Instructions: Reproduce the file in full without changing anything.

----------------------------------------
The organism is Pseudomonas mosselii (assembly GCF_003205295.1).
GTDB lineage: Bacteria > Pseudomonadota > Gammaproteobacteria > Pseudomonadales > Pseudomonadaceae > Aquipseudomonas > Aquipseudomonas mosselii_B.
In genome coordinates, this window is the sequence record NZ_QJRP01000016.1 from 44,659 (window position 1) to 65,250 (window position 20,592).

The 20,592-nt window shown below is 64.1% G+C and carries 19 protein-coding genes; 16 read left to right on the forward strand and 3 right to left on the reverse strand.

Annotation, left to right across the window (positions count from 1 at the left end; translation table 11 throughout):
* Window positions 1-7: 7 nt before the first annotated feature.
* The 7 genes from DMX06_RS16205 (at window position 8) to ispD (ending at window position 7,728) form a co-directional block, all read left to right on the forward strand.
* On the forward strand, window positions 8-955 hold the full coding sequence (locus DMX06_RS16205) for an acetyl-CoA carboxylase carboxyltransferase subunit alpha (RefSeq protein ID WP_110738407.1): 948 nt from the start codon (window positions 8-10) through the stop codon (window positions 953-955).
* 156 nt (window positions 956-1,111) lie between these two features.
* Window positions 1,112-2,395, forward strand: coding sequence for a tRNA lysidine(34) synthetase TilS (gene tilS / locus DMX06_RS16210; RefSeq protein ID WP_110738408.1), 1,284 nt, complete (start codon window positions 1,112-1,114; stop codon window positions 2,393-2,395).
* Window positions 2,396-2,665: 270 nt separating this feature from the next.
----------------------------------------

The organism is Pseudomonas mosselii (assembly GCF_003205295.1).
GTDB lineage: Bacteria > Pseudomonadota > Gammaproteobacteria > Pseudomonadales > Pseudomonadaceae > Aquipseudomonas > Aquipseudomonas mosselii_B.
In genome coordinates, this window is the sequence record NZ_QJRP01000016.1 from 44,659 (window position 1) to 65,250 (window position 20,592).

The 20,592-nt window shown below is 64.1% G+C and carries 19 protein-coding genes; 16 read left to right on the forward strand and 3 right to left on the reverse strand.

Annotation, left to right across the window (positions count from 1 at the left end; translation table 11 throughout):
* Window positions 1-7: 7 nt before the first annotated feature.
* The 7 genes from DMX06_RS16205 (at window position 8) to ispD (ending at window position 7,728) form a co-directional block, all read left to right on the forward strand.
* On the forward strand, window positions 8-955 hold the full coding sequence (locus DMX06_RS16205) for an acetyl-CoA carboxylase carboxyltransferase subunit alpha (RefSeq protein ID WP_110738407.1): 948 nt from the start codon (window positions 8-10) through the stop codon (window positions 953-955).
* 156 nt (window positions 956-1,111) lie between these two features.
* Window positions 1,112-2,395, forward strand: coding sequence for a tRNA lysidine(34) synthetase TilS (gene tilS / locus DMX06_RS16210; RefSeq protein ID WP_110738408.1), 1,284 nt, complete (start codon window positions 1,112-1,114; stop codon window positions 2,393-2,395).
* Window positions 2,396-2,665: 270 nt separating this feature from the next.